What can we collectively do as a community to continue to break down barriers to the use of these powerful and easy-to-use tools to enhance and enrich education?
One question that we frequently receive here on the Esri education team is, "What is the size of the geospatial industry?"  Whether the question is asked in reference to a paper someone is researching, or because someone wants to obtain a sense of the "stability"of the industry when deciding whether to pursue GIScience for their career, or for some other reason, the question is a valid one, but it is difficult to definitively answer.

Up through the mid 1990s, while employed at the USGS, I used to consult an annual paper book on the size of GIS to answer this question.  Back then, it was a modest sized community of government, academia, nonprofit, and industry who were involved with producing, serving, and using geospatial data, software, and services.  But since then we have seen an explosion of geospatial technologies and data surround us in many forms and on many devices, and an expansion of users far beyond the traditional sciences and planning "core" into business, health, and just about every industry that exists.  This makes answering the question increasingly difficult.  It might be akin to "what is the size of the chemical, transportation, or <you fill in the blank" industries?"  All are enormous and have fuzzy boundaries.

Nevertheless, a few documents are helpful in at least getting an estimate of the size of the geospatial industry.   Geospatial World reported in their December 2013 issue on page 18 and following that the global geospatial industry brings in $270 billion in annual revenue, and companies in the sector pay more than $90 billion in wages each year.  This stemmed from a report published by Oxera in January 2013.  Equally interesting are the figures of how much travel time is saved annually due to geospatial technology (1.1 billion) and petrol saved (3.5 billion liters).  According to the Oxera report, this means that geospatial is 5 to 10 times larger than the video game industry, and at least one third the size of the global airline industry.  Geospatial is so large because "digital imagery and location-based services are essential components in resource management, supply chain logistics, infrastructure design, telecommunications, and national defense.  Also consider the manufacturing industry involved with creating consumer products, as well as the satellite and space industry needed to make it all work."  Additionally, Geospatial World author Sanjay wrote this article about the business value and the major technology and solution companies. Finally, Daratech has researched and published comprehensive surveys of the size of the geospatial industry.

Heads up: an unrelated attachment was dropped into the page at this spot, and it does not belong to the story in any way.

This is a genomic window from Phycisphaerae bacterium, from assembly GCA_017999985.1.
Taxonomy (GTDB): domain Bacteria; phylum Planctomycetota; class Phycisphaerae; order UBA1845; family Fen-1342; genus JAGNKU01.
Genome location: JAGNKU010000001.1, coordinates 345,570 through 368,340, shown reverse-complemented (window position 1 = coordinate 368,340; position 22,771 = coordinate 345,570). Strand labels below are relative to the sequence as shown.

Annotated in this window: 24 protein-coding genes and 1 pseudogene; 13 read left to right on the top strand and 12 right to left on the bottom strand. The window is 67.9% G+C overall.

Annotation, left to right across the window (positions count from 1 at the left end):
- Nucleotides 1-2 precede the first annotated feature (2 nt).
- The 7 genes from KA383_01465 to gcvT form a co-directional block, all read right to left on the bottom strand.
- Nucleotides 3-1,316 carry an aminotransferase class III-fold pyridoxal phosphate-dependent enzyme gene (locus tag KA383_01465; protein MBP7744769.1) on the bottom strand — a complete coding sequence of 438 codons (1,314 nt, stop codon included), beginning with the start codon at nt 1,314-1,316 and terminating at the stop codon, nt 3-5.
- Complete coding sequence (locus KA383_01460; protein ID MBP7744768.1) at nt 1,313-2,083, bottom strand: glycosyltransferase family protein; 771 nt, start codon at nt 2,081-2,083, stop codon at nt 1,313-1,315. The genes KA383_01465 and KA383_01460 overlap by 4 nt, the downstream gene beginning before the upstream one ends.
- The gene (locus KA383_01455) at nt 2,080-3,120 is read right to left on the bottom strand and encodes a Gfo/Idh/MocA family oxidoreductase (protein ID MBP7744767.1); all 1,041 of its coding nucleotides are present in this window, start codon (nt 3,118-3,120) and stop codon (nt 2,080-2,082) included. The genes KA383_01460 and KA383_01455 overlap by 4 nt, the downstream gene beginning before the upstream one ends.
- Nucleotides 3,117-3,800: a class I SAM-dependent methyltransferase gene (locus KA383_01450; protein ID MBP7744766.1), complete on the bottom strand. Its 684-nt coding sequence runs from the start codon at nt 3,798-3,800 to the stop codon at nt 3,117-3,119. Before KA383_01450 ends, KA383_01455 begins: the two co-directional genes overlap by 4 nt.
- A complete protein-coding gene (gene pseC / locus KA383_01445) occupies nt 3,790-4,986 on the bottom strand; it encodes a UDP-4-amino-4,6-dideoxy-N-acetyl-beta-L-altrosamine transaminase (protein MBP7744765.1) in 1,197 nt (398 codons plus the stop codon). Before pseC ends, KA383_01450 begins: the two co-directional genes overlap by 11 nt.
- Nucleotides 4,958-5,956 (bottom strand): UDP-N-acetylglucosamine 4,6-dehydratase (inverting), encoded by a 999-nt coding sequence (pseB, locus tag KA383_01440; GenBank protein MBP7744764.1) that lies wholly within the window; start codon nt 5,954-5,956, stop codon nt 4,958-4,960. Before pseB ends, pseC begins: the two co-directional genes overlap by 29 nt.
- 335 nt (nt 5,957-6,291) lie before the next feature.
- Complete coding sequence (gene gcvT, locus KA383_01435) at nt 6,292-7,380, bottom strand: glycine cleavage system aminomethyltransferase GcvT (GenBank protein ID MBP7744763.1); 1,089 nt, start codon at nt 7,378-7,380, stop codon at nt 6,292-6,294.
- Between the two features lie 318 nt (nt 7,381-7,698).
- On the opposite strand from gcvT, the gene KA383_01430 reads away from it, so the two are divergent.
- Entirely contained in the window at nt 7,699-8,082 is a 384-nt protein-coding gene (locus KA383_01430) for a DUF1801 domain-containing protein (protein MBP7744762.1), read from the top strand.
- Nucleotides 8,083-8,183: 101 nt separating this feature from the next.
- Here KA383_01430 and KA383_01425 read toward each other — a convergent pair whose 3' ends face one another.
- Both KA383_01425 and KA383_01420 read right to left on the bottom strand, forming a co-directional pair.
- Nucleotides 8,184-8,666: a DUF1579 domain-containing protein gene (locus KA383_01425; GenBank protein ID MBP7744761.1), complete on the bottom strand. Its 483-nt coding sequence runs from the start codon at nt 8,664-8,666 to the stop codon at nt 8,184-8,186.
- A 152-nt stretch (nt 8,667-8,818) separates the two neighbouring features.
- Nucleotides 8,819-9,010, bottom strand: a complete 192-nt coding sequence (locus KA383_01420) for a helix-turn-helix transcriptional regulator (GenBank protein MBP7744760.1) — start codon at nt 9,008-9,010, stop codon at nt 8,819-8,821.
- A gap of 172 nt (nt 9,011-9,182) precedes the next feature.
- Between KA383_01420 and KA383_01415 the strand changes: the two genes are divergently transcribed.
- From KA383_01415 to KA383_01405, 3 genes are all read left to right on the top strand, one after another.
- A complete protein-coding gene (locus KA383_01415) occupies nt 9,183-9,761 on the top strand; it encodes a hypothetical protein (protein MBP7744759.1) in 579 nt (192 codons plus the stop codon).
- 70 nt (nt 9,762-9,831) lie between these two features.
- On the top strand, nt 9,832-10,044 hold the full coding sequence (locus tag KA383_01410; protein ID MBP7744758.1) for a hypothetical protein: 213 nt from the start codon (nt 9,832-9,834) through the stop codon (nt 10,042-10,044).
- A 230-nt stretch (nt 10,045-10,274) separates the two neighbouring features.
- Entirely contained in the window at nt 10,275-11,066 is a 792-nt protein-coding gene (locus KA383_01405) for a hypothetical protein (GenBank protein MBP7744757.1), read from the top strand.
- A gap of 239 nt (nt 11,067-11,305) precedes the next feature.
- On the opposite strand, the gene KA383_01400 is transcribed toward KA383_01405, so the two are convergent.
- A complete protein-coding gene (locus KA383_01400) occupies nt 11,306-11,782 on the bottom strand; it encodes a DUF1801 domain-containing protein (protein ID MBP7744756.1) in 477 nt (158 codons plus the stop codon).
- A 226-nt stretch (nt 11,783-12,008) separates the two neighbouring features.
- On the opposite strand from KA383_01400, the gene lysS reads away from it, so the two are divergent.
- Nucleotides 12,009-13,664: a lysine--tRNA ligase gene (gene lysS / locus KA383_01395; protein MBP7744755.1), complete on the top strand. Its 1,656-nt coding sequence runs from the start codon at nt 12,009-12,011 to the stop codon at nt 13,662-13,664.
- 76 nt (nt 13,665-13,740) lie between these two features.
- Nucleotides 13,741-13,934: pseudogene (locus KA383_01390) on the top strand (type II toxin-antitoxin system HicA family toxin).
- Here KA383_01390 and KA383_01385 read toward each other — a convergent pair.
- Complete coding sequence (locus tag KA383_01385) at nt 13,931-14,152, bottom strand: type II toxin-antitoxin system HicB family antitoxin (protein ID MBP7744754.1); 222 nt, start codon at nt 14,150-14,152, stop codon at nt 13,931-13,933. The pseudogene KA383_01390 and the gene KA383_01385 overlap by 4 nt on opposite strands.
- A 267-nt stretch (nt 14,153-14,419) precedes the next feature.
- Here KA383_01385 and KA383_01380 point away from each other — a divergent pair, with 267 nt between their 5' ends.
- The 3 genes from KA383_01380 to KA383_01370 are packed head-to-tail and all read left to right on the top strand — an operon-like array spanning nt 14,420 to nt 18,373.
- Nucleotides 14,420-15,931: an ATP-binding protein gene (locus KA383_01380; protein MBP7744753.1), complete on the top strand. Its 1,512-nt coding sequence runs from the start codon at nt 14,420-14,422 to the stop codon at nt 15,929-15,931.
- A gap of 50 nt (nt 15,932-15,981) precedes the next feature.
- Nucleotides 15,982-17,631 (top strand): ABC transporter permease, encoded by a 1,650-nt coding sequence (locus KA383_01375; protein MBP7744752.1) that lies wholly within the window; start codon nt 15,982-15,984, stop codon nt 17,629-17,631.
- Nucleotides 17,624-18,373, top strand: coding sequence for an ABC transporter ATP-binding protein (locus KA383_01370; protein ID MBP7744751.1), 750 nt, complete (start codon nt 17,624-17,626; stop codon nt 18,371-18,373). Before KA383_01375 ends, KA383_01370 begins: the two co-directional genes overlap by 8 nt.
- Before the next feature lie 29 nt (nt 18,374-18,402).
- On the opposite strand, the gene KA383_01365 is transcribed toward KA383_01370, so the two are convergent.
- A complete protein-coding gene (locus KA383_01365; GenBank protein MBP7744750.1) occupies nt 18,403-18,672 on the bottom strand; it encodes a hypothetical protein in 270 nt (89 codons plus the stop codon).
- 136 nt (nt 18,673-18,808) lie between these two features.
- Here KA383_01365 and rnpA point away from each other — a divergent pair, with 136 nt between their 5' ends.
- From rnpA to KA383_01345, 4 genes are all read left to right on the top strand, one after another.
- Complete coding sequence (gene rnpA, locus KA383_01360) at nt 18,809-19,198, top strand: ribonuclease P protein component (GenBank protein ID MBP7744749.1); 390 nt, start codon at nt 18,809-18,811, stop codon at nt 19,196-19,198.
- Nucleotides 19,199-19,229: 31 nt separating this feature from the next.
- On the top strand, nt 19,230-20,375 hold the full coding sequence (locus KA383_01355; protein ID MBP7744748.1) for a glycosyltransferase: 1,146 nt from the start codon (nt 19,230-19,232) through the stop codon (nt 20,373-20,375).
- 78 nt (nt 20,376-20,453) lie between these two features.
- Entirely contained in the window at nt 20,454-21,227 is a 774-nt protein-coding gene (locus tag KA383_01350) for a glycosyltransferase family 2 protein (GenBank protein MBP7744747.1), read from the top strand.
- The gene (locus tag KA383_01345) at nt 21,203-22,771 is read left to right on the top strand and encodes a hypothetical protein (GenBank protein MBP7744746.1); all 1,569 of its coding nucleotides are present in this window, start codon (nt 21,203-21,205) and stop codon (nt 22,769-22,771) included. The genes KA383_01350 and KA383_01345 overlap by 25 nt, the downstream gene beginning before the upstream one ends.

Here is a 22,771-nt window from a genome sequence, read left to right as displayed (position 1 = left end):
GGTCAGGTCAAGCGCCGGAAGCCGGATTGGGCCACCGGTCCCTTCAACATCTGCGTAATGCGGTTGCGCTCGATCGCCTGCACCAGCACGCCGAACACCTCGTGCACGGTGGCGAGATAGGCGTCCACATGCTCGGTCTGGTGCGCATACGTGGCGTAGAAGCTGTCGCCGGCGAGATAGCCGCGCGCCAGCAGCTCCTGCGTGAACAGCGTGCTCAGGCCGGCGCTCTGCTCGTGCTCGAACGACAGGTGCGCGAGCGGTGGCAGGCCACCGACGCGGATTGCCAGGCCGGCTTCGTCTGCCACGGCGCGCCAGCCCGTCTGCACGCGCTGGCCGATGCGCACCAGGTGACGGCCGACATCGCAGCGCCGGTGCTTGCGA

One way of getting a sense of the size and diversity of the geospatial industry is to visit the Exhibit Hall at the Esri International User Conference. I am amazed at what I see there each year.  Another way is to visit

No matter what the size of the geospatial industry, one thing is clear:  Geospatial technology is here to stay.  As our world faces more complex and interconnected issues in this century that increasingly impact our everyday lives, the "where" questions will be increasingly asked.  And the technology to answer those questions will be GIS.